People who are depressed are less likely to adhere to medications for their chronic health problems than patients who are not depressed, putting them at increased risk of poor health, according to a new RAND Corporation study.
Researchers found that depressed patients across a wide array of chronic illnesses such as diabetes and heart disease had 76 percent greater odds of being non-adherent with their medications compared to patients who were not depressed. The findings were published online by the Journal of General Internal Medicine.
The study is the largest systematic review to date to look at the role that depression plays in medication adherence among patients in the United States.
"These findings provide the best evidence to date that depression is an important risk factor that may influence whether patients adhere to their medications," said Dr. Walid F. Gellad, the study's senior author and a natural scientist at RAND, a nonprofit research organization. "There are important implications for both patient health and for health care costs.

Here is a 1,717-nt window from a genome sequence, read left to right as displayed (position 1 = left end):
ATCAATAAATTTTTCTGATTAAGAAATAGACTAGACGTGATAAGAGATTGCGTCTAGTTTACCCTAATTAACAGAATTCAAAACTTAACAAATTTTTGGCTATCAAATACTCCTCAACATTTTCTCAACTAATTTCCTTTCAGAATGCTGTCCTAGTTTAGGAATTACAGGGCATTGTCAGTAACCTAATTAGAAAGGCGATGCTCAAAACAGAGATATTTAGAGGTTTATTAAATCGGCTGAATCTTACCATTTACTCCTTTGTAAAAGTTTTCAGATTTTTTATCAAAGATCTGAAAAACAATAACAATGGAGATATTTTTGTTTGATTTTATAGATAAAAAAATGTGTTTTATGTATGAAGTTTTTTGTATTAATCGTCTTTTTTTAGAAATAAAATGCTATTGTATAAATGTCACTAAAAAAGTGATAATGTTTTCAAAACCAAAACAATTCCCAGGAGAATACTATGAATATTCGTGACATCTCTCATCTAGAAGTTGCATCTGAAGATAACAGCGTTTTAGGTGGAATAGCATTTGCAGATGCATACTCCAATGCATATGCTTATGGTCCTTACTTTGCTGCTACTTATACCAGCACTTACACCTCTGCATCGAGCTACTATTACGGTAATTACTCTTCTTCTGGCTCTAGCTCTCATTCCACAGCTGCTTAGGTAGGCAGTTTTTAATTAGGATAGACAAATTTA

"Doctors and other providers should periodically ask patients with depression about medication adherence. Also, when treating a patient who is not taking their medication correctly, they should consider the possibility that depression is contributing to the problem."
Poor adherence to prescribed medication is a well-known problem that is associated with higher death rates among people with chronic illnesses. It is also blamed for increasing U.S. health care costs.
Researchers from RAND and the Claremont Graduate School conducted the study by examining past studies that have measured medication adherence. They combined information from 31 studies involving more than 18,000 people -- significantly more than past reviews to examine the link between medication adherence and depression.
The study is the first to review the association between depress
|Contact: Warren Robak|